December 2018

F-35B Lightning II - PWLS

F-35B Lightning II - QNLZ

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Lockheed Martin F-35B Lightning II

809 Sqn Fleet Air Arm, HMS PRINCE OF WALES.

Fujimi 1/72  with speculative markings

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Have a look at many more of my models of RN aircraft on my RN Jets pages

October and November 2018 saw the first deck landings of an F-35B aircraft on a Royal Navy Queen Elizabeth Class aircraft carrier, as First of Class Flying Trials took place off the eastern seaboard of the United States.  The honour of the first landing fell to Royal Navy pilot Commander Nathan Gray, with RAF Squadron Leader Andy Edgell making the second landing.  

Two aircraft from the multi-national F-35 Integrated Test Force conducted vertical landings, ramp take-offs and the first ever Shipborne Rolling Vertical Landings (SRVL) in  a range of weather conditions (including a hurricane!) To prove and establish initial flying operating limits for the aircraft when operating from this class of ship.

As of the end of October 2018, 9 of 16 UK production aircraft had been delivered to their main shore operating base, RAF Marham where they are developing operational tactics and experience before an expected declaration of initial operational capability in 2019. A further order, bringing the total ordered thus far to 35 was placed by the UK MOD in early November.


Background: an amazing image from Lockheed Martin photographer Dane Wiedmann showing one F-35B on deck, whilst another hovers to land (RN Public Image Archive website) - © UK MOD Crown Copyright.

Used under conditions of the Open Government Licence of the UK National Archives

Building the Fujimi Kit:

This is my second build of the Fuimi F-35B kit, this time using the Japan Self Defence Force land-based issue, slightly less speculative than the bright blue shipborne version I used for my previous build. However, despite its imaginative markings, this is still a very good kit; in comparison with the Hasegawa issue, it is a case of swings and roundabouts - in some respects I prefer Fujimi’s interpretation, not least for its weapons bay and tinted canopy. The lack of extenrla weapons pylons (likely to be fitted in most operational scenarios) is a little disappointing and th eJDAM bomb is not applicable to the UK version (which will use Paveway and SPEAR 3).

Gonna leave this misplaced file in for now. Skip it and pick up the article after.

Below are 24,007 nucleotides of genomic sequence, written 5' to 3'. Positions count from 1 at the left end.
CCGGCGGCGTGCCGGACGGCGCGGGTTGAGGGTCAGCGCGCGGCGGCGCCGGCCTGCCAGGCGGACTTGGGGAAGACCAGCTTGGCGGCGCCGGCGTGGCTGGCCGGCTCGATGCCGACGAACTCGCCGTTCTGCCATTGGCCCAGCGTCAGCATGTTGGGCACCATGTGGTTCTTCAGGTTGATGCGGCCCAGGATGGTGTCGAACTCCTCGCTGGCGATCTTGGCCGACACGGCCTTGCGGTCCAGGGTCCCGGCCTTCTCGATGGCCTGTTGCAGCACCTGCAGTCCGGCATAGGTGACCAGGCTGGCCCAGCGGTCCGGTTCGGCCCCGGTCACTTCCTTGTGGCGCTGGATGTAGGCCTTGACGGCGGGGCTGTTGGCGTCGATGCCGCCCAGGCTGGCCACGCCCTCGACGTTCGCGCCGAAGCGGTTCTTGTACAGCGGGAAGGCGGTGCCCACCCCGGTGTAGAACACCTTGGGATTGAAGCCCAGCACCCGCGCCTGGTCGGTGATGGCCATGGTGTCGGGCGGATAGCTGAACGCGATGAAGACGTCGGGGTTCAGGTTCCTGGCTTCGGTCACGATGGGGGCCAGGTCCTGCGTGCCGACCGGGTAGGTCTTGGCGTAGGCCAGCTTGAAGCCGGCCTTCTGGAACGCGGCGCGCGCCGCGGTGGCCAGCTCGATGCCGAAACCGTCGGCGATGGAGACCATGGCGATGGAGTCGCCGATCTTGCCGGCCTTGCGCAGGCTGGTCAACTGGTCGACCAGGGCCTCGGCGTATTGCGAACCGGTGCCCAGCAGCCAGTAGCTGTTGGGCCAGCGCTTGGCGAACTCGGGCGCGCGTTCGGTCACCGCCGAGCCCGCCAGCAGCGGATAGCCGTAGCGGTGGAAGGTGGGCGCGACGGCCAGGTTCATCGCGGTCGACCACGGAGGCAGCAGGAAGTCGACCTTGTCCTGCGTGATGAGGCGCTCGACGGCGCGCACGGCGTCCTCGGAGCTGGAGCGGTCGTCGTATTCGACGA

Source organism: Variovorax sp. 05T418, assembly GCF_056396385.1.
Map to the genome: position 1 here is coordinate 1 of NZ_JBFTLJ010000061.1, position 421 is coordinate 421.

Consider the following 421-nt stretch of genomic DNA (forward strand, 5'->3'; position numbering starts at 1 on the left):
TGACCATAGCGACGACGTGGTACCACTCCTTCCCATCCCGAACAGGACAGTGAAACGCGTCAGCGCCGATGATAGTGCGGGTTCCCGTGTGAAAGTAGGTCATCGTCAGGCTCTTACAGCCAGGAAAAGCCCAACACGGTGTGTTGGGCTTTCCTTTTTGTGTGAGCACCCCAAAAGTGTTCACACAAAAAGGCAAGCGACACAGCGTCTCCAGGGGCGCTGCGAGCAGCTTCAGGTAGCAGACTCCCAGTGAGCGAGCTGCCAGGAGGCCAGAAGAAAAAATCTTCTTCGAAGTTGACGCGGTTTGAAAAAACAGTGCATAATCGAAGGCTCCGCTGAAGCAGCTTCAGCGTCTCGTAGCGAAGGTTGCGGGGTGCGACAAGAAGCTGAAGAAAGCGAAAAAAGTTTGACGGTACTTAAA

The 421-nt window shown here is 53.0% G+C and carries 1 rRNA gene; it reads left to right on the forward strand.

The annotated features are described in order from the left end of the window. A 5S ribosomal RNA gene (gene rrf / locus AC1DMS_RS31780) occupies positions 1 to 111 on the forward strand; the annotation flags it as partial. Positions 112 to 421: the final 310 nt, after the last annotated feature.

The kit builds easily with generally excellent fit. Many parts are “snap-build” and the tight attachments to enable this can cause some problems, so I removed many of them. Its one main failing is the lack of the prominent  auxiliary air intake on the top surface, something that I hacked out for my previous build.

For this build, I wanted to show the lift doors closed, but retained the open weapons bay (which does open as a “lift fence” on landing),  mainly because the Hasegawa kit does not have this feature. As the JDAM bombs are not appropriate, I added four of the supplied AMRAAM air to air missiles (form this kit and my previous build) with clipped wings for internal F-35 carriage.  The UHF antenna on the upper spine may be a mistake - I left this off my previous build as none of the current aircraft have them.  I also left off the nose pitot for the same reason.

Decals are a mix of the kit detail, some from the spares box and some home made inkjet printed tail markings for 819 Sqn. Sadly, the real thing, shared with the RAF, is not likely to have RN specific markings, but who knows, It could happen yet!

Images from First of Class Flying Trials (RN Public Image Archive website) - © UK MOD Crown Copyright.

Used under conditions of the Open Government Licence of the UK National Archives

Lockheed Martin F-35B Lightning II

809 Sqn Fleet Air Arm, HMS QUEEN ELIZABETH.

Fujimi 1/72  with speculative markings

This is  a quick update of the kit that I built in 2017, when HMS QUEEN ELIZABETH first sailed from build at Rosyth Dockyard for her sea trials.

As well as general markings,  I produced some custom inkjet decals for the ships badge of each ship (QUEEN ELIZABETH and PRINCE OF WALES) for the outer tail surfaces, and added a greyed out version of the 819 Sqn badge to the inner surfaces.  

I was never happy with this last part (they were a little too large), so the emergence of the Integrated Test Force marking has provided a perfect excuse to change them.  The image came from Youtube, printed on white inkjet decal paper with a grey border, then trimmed and attached.  Once again this was surprisingly effective, although my issues with the red dye bleeding were apparent again.

A very worthwhile update to celebrate this latest milestone for the F-35B. !